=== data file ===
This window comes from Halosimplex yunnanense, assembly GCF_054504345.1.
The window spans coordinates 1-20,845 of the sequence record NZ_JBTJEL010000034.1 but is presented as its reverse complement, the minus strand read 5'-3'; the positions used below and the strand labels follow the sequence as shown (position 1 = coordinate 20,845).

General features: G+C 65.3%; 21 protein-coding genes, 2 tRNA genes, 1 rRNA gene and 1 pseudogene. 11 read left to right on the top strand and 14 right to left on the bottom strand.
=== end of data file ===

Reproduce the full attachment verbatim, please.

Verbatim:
This window comes from Halosimplex yunnanense, assembly GCF_054504345.1.
The window spans coordinates 1-20,845 of the sequence record NZ_JBTJEL010000034.1 but is presented as its reverse complement, the minus strand read 5'-3'; the positions used below and the strand labels follow the sequence as shown (position 1 = coordinate 20,845).

General features: G+C 65.3%; 21 protein-coding genes, 2 tRNA genes, 1 rRNA gene and 1 pseudogene. 11 read left to right on the top strand and 14 right to left on the bottom strand.